It’s no secret that we have been living in very uncertain times. However, over the course of the past 365+ days, there has been one amazing constant — THE HAUNT. Whether it is dropping undeniably powerful music or documenting their journey as a young band through their wildly entertaining social media outlets, these stars on the rise have continued to burn bright during some of our darkest days. Through it all, The Haunt continues to fearlessly chart their own course through the ever-turbulent waters of the music industry. For their latest endeavor, the band teamed with seasoned producer Matt Good (Asking Alexandria, Hollywood Undead, Sleeping With Sirens) to create the ‘Social Intercourse’ EP. Their most ambitious and exploratory work to date, this undeniably powerful collection of songs beautifully showcases the band’s signature sound, style, and attitude. Simply put, The Haunt’s tireless dedication to their craft and commitment to artistic discovery ranks them as one of the most intriguing bands in the game today and they’re just getting warmed up! Jason Price of Icon Vs. Icon recently caught up with The Haunt (Max and Anastasia Grace) to discuss their meteoric rise, the making of ‘Social Intercourse,’ the evolution of their creative process and much more.
While 2020 might feel like a lost year for some, The Haunt managed to stay active and have been a bright spot during some pretty dark days. How did you keep yourselves on track, stay motivated and forging ahead creatively?
Thank you so much talking with us. I’m so glad that you’re feeling the new music! You guys have been great to us through this process and we really appreciate that. So I guess the answer is, that we made up our minds pretty early into quarantine that we were not gonna let this weird bubble of time hold us back creatively. There was a minute where we considered holding back the EP until the world started to open again but we quickly realized that no one had any idea when that would be…lol. We were definitely nervous to make the decision to release music at such a chaotic time in the world but in retrospect I’m really glad that we did it. It definitely gave us a unique opportunity to be home and present and really connected with our fans. It definitely turned out to be a really good recipe for us. While releasing we’ve probably written 30 songs throughout the pandemic. We basically took the whole experience and turned it into one big writing and recording Boot Camp. So definitely a lot of new music on the horizon from us coming soon.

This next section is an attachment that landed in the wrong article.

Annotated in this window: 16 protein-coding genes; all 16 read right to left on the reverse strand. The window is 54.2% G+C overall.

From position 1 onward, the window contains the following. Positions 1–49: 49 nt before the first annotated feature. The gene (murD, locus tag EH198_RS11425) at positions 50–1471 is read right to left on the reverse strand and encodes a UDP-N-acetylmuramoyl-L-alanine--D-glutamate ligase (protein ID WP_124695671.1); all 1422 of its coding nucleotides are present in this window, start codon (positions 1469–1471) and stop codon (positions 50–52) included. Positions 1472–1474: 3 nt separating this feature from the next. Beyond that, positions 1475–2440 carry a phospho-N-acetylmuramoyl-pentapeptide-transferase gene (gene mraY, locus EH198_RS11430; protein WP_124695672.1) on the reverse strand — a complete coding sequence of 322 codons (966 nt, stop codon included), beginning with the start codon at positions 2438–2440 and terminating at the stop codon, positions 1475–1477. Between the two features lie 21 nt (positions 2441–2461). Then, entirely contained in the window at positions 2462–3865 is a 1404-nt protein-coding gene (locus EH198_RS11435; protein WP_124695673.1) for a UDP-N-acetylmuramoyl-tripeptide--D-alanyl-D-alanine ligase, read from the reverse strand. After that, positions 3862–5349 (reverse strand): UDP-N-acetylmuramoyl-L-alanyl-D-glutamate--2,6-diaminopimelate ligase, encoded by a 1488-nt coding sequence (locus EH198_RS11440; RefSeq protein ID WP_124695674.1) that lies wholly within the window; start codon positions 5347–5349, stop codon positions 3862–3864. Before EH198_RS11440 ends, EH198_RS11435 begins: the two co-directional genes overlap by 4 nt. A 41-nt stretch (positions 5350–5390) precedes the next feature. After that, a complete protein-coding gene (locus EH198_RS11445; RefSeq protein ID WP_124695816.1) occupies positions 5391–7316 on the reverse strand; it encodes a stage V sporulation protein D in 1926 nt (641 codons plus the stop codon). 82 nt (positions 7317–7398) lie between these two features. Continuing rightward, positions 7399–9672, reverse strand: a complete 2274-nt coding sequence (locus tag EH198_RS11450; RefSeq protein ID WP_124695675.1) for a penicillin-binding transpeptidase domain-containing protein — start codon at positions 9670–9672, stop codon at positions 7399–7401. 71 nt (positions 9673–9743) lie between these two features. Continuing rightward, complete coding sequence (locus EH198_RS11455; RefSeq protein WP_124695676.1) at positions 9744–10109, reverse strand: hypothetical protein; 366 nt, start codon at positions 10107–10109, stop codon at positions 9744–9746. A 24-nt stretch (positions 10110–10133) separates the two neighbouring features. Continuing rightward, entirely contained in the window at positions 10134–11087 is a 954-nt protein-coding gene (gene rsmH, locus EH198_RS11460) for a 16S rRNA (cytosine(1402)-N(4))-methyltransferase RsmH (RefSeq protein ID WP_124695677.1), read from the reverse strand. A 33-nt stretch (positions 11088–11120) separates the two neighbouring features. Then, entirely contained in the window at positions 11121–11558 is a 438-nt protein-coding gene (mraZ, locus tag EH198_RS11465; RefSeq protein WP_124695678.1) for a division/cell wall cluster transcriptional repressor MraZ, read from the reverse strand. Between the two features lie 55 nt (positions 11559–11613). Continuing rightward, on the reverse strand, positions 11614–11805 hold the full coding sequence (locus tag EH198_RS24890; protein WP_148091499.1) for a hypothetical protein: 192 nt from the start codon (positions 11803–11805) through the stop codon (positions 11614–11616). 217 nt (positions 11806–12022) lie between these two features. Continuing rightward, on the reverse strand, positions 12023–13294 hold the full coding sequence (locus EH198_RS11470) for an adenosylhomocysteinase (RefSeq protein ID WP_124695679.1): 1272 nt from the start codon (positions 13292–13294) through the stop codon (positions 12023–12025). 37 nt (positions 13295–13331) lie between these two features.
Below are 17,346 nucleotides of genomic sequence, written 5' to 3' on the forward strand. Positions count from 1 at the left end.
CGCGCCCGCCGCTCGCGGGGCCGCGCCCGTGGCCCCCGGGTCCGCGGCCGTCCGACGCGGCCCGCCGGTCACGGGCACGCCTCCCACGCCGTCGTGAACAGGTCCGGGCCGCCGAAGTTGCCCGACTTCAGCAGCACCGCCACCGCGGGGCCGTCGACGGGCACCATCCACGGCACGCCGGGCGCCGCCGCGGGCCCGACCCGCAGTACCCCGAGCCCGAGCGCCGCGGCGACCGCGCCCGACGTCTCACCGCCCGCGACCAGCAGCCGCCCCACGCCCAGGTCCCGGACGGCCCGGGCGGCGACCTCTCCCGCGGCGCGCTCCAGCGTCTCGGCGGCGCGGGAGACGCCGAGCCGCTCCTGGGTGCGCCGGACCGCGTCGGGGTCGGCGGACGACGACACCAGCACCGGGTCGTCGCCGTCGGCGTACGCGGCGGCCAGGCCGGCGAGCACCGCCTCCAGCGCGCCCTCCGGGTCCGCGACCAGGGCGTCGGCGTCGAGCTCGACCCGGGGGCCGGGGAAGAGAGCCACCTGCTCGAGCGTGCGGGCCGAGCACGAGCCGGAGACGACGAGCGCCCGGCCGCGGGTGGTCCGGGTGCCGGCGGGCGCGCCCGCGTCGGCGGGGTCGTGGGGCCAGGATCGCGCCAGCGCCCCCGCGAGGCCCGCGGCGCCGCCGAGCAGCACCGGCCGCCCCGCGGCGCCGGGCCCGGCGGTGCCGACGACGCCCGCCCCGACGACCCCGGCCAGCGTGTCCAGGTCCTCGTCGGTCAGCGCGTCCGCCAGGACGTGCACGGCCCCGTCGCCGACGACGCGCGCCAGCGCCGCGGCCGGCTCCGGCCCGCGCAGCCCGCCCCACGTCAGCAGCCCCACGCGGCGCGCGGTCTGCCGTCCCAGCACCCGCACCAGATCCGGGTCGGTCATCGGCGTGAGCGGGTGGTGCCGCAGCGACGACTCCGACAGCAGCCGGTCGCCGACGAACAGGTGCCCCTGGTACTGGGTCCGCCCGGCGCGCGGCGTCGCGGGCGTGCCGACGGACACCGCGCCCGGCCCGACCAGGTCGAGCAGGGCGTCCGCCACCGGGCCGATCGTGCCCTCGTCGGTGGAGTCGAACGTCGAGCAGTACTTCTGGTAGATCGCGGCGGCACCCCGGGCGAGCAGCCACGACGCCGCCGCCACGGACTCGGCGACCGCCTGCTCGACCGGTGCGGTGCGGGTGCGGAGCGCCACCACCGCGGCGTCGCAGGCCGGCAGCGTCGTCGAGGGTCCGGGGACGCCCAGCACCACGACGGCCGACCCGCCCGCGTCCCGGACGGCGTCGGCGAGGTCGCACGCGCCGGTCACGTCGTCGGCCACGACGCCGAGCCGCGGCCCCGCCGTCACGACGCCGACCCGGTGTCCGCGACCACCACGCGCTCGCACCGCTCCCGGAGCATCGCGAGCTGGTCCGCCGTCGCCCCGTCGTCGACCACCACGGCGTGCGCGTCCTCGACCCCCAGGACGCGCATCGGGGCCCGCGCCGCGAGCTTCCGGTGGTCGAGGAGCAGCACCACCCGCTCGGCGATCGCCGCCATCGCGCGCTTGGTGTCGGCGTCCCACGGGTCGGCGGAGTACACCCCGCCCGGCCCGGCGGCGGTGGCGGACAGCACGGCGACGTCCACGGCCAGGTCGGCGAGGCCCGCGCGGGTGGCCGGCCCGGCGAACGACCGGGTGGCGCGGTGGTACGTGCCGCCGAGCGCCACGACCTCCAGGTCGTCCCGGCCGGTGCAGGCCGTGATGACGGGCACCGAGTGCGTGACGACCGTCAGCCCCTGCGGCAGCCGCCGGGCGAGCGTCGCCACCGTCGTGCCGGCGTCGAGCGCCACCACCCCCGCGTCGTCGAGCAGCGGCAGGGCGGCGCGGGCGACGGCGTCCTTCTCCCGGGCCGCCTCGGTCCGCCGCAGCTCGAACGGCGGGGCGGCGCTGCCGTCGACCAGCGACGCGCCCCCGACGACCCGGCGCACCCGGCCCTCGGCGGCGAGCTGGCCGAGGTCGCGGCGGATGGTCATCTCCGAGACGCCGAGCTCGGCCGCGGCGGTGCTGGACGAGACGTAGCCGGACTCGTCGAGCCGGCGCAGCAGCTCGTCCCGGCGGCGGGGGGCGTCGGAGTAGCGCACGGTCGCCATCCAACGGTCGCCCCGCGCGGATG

The Haunt has a brand-new EP titled ‘Social Intercourse’ arriving in April. Tell us a little about the title of the EP. What does “Social Intercourse” mean to you?
“In order to engage in Social Intercourse, one must consider the other individual to be significant. This situation can be expressed through shared music, laughter, or deep and meaningful conversation.”
But I think what it really means to us and why we chose that as a title is basically just a small acknowledgment of the bizarre social environment that we’re living in right now. Social media, cancel culture, tension being so high in the world right now, with so much social injustice and unrest. We just kind of wanted to take a minute to acknowledge this weird little petri dish of an environment that we’re living in right now.
What was your vision for this EP going into the process and how did the finished product compare and contrast to your original vision?
I think our vision for the EP is pretty similar to the way that it turned out actually. There were some unexpected elements that Matt Good brought to the table that really helped shape the direction in a little bit more of a futuristic way then we could’ve anticipated but for the most part I think we captured what we set out to do on this album.
I assume the songs were pretty much already written ahead of Covid hitting, but did any of what was going on play into the making of the EP?
Actually no it didn’t, this EP was recorded in 2019, so the songs were all written and recorded before the pandemic. Ironically a lot of the songs have messages that apply to this period of time. I’m not sure how that happened but it’s pretty cool that it did.
You worked with producer Matt Good (Asking Alexandria, Hollywood Undead, Sleeping With Sirens) on this one. How did you initially cross paths with him?